a. The complaints and natural expressions of a patient as to what he feels: his words aid in deciding[Pg 51] the course of treatment.

b. The natural expressions of a frightened person, who has not had time to concoct a lie: thus after personal injuries, indecent assault, or rape.

[Pg 52]



The primary duty of a medical man is to treat every patient as a patient.

1. Chronic or slow poisoning (including alcoholic).

Cautions. Try all possible preventive means before announcing the suspicion; do not move until your ground is quite sure: otherwise an action for defamation of character may result.

The family medical man must not be misled by the suspicions of weak-minded or alcoholic patients; he must exclude every possibility of an accidental origin of the symptoms. He should know the several personalities of his patient’s[Pg 53] families.

The symptoms may appear during medical treatment: poison being substituted as “a lingering dram.”

If convinced, by repeated examination of the patient’s food and excreta, by his symptoms, and by the conduct of the suspected person, that the influence of poison is at work, let it be understood by the patient’s friends that you are not satisfied with the progress made: suggest the possibility of an accidental poisoning. Do not, at present, associate any name as the culprit; suggest a consultation with a medical friend.

Have the patient placed under the constant care of day and night nurses, who, although being instructed to administer personally all food and medicine, need not know at first your suspicions. If the line of defence is circumvented,[Pg 54] or is impossible, have the victim removed to a nursing home, or to a hospital.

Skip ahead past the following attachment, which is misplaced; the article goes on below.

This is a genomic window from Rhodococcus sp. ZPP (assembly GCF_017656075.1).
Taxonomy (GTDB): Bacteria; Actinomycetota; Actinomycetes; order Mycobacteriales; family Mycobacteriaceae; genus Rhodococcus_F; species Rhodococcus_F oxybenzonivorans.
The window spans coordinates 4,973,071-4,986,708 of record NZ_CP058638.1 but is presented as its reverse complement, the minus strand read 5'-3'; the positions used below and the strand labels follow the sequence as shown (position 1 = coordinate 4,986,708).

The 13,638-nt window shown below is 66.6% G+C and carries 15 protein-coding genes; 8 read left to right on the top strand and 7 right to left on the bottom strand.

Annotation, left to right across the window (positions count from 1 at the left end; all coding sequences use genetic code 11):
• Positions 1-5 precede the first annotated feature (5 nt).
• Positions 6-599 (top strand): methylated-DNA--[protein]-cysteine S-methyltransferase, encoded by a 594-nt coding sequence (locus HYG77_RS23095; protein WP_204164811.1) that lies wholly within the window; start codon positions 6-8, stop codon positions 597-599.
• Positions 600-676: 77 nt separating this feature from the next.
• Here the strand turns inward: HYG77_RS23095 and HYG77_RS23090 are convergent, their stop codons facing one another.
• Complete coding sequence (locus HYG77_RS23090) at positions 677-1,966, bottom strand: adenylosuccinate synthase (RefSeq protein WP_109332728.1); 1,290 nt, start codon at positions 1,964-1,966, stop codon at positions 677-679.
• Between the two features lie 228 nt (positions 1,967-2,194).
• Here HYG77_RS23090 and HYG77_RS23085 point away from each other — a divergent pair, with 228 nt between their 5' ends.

Your suspicions, without mentioning any name, should be told viva voce to the relatives of the poisoned person, to his solicitor, or to the suspect himself. If this course is futile, the name can be introduced in the information given to these persons, to the patient himself, or, finally, to a magistrate, or to the police. Should the victim die, the Coroner should be asked to order an expert toxicological examination of the body of the deceased.

2. Threatened suicide.

“There is a rule of life far higher than professional etiquette—a duty that every right-minded man owes his neighbour—to prevent the destruction of human life.”

[Pg 55]

“Sign an urgency certificate, so that the patient can be detained in his own house legally. Any step which is taken, which is in good faith, with the intention of certifying, is justified, and is covered by the law.”

Attempted suicide.

Special care must be taken to prevent a further attempt by constant unobserved watching. Delirious, melancholic, suicidal, and mentally defective patients are preferably placed on the ground floor.

3. Where a patient dies suddenly from a cause which is obviously not the one under treatment—as when anæsthetized, or after an operation.

Enumerate to the friends the possible explanations of the fatal issue. Affirm that there is no reason to have expected any one of them, and that all the usual[Pg 56] precautions had been taken.

Report to the Coroner, or advise, where such report is considered unnecessary, that an anatomical post-mortem examination should be conducted for the satisfaction of all parties concerned.

[Pg 57]


1200 Pledge to answer truly appears.

1215 Trial by Ordeal abolished.

1275 The Coroner’s Ordinance. The
inquest jury were the witnesses
also; inspection of external
appearances was alone necessary
for the jury’s post-mortem

1290 The Court, after being advised by
physicians, direct the jury as to